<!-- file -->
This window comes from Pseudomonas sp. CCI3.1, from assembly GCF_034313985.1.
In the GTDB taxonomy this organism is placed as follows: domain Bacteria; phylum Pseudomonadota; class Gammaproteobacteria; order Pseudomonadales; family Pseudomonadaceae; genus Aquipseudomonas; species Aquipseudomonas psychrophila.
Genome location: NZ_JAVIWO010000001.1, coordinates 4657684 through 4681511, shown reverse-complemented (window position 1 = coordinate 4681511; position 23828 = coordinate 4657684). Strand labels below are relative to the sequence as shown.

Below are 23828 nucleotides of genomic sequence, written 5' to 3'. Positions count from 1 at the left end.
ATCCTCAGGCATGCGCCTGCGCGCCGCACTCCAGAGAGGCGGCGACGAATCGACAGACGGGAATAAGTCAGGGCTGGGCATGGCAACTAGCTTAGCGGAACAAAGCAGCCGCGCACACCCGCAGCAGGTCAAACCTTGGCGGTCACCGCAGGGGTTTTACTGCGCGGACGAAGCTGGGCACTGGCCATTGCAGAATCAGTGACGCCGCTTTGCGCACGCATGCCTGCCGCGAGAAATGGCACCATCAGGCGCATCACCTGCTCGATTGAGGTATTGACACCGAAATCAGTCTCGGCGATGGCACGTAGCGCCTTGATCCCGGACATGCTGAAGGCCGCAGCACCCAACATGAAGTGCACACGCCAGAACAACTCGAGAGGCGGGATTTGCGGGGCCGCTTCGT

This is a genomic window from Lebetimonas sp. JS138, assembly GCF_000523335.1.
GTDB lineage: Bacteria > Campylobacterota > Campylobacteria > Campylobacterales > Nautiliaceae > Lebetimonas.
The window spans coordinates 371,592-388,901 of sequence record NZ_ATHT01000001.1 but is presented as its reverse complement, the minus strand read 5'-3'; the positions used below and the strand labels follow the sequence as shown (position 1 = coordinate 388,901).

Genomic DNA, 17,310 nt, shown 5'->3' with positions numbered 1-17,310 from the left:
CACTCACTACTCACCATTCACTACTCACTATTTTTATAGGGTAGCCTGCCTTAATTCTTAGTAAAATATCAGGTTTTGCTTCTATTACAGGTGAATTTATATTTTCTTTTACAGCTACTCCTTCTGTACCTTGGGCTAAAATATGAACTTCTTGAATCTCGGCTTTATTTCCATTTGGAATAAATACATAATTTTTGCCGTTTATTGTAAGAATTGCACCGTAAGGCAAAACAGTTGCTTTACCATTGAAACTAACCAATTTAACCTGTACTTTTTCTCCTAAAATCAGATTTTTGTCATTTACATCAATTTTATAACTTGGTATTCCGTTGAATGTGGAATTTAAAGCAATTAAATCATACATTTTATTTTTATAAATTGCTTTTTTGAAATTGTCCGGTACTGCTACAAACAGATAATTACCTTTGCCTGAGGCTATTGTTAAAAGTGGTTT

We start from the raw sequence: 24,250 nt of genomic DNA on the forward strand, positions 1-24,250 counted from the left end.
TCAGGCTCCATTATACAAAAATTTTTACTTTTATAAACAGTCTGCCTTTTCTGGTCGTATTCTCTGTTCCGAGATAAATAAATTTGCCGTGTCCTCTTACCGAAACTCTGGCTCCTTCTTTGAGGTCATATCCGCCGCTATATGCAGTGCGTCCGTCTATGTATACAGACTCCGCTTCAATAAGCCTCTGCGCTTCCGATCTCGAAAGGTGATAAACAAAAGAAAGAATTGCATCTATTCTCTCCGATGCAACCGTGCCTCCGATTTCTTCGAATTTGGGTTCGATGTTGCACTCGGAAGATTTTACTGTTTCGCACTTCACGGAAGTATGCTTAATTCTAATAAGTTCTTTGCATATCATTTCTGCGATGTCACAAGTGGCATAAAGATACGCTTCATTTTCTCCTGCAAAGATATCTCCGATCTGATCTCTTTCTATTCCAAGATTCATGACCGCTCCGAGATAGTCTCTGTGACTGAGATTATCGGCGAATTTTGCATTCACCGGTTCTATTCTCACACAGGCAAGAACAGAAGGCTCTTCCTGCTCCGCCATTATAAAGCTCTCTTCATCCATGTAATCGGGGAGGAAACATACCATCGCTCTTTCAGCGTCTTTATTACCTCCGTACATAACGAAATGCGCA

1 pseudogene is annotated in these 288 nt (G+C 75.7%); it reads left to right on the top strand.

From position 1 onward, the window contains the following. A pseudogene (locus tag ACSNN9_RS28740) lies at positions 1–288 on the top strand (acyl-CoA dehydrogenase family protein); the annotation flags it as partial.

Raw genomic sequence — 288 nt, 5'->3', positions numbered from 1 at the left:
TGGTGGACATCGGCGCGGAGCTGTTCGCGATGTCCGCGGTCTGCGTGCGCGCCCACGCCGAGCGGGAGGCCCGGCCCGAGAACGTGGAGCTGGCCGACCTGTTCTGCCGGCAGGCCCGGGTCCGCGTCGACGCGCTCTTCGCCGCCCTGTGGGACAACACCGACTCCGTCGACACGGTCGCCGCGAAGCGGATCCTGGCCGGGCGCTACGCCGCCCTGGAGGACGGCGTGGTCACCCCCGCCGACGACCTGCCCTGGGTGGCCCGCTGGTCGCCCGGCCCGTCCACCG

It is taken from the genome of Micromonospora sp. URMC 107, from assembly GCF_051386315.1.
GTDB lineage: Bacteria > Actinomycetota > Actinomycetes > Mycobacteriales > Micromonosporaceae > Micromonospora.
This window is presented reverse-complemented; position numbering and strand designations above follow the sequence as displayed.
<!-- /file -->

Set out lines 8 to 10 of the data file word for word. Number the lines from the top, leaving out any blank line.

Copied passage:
The window spans coordinates 371,592-388,901 of sequence record NZ_ATHT01000001.1 but is presented as its reverse complement, the minus strand read 5'-3'; the positions used below and the strand labels follow the sequence as shown (position 1 = coordinate 388,901).

Genomic DNA, 17,310 nt, shown 5'->3' with positions numbered 1-17,310 from the left:
CACTCACTACTCACCATTCACTACTCACTATTTTTATAGGGTAGCCTGCCTTAATTCTTAGTAAAATATCAGGTTTTGCTTCTATTACAGGTGAATTTATATTTTCTTTTACAGCTACTCCTTCTGTACCTTGGGCTAAAATATGAACTTCTTGAATCTCGGCTTTATTTCCATTTGGAATAAATACATAATTTTTGCCGTTTATTGTAAGAATTGCACCGTAAGGCAAAACAGTTGCTTTACCATTGAAACTAACCAATTTAACCTGTACTTTTTCTCCTAAAATCAGATTTTTGTCATTTACATCAATTTTATAACTTGGTATTCCGTTGAATGTGGAATTTAAAGCAATTAAATCATACATTTTATTTTTATAAATTGCTTTTTTGAAATTGTCCGGTACTGCTACAAACAGATAATTACCTTTGCCTGAGGCTATTGTTAAAAGTGGTTT